For many, the zombie genre is overdone and repeated to undeath. For others, the genre is full of potential and done well, is entertaining. For those in the latter camp, ’68 Homefront #1 may be something worth looking into.
The original description from Image:
In 1968, the horrors of the Vietnam war invaded every American living room. On February 13th of that year, a new war began, bringing horror…and hunger home to stay. ’68: HOMEFRONT returns the series to the American heartland and the small, sleepy town of Harbinger, Pennsylvania (home of the Heralds) in the first two-issue story arc, “’68: PEECE AND LOVE.” Fresh accident victims sit up on morticians’ slabs, a busload of visiting athletes rises from wet red asphalt to become an army of the damned, and Jenny Love–homecoming queen, cheerleader, and girl next door–prepares to reveal her deepest secret to the world. A secret in the form of leather-clad town bad boy, Johnny Love.
This title definitely takes its cues from the movies. Much of the first half is set up establishing the time period and setting. From regional dialects to enough teenage drama to fill another comic book entirely, the beginning might not please some people.
However, if you’re looking for atmosphere, this slow opening might please some. Mark Kidwell knows what makes a zombie movie and this comic hits on just enough tropes to get the point across. It’s well written, I’m just not sure if its unique. It hits on so many of these elements it sometimes comes across as a tribute rather than an original piece of work. Heck, one part even feels like a comic version of Grease more than anything else.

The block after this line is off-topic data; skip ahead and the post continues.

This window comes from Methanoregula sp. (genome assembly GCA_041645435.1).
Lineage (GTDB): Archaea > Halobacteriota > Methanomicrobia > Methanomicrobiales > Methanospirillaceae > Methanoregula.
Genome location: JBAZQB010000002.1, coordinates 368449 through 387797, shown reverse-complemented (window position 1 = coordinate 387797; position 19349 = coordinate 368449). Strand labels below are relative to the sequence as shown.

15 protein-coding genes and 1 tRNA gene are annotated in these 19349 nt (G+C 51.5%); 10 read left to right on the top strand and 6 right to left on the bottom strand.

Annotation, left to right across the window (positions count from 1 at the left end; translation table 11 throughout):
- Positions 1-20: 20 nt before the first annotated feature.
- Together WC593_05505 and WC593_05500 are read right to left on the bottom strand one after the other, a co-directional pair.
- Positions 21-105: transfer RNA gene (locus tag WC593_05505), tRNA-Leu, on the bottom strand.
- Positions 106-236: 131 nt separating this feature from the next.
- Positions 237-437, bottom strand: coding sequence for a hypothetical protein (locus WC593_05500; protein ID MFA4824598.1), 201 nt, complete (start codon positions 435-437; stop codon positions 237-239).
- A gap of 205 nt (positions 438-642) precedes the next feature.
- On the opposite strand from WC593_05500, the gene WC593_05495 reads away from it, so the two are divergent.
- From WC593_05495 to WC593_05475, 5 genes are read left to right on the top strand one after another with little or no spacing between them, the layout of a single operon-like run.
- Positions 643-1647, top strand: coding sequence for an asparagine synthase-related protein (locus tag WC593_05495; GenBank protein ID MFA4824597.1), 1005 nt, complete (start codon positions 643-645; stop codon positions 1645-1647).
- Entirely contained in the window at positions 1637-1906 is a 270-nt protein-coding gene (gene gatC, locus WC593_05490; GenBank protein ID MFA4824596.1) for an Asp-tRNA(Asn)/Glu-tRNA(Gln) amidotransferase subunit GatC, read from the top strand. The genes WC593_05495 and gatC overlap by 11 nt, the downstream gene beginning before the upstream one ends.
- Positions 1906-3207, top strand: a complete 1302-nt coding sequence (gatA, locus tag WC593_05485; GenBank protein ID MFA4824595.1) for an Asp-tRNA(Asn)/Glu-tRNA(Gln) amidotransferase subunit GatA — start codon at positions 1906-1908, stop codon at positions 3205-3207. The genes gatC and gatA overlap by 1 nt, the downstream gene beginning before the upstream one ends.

Visually, however, there’s enough effort here to set the tone. Kyle Charles’s pencils are great – a little loose, but plenty of detail. However, the coloring from Jay Fotos gives the game away too early. ’68 Homefront #1 starts off grim and it’s hard to get darker it terms of colors and shades. As a result, there’s a lack of a sliding scale in terms of appearance, even when the plot ramps up.
In any case, this is a zombie comic for the fans. It hits all the retro marks and offers enough detail to enjoy as a stand-alone title.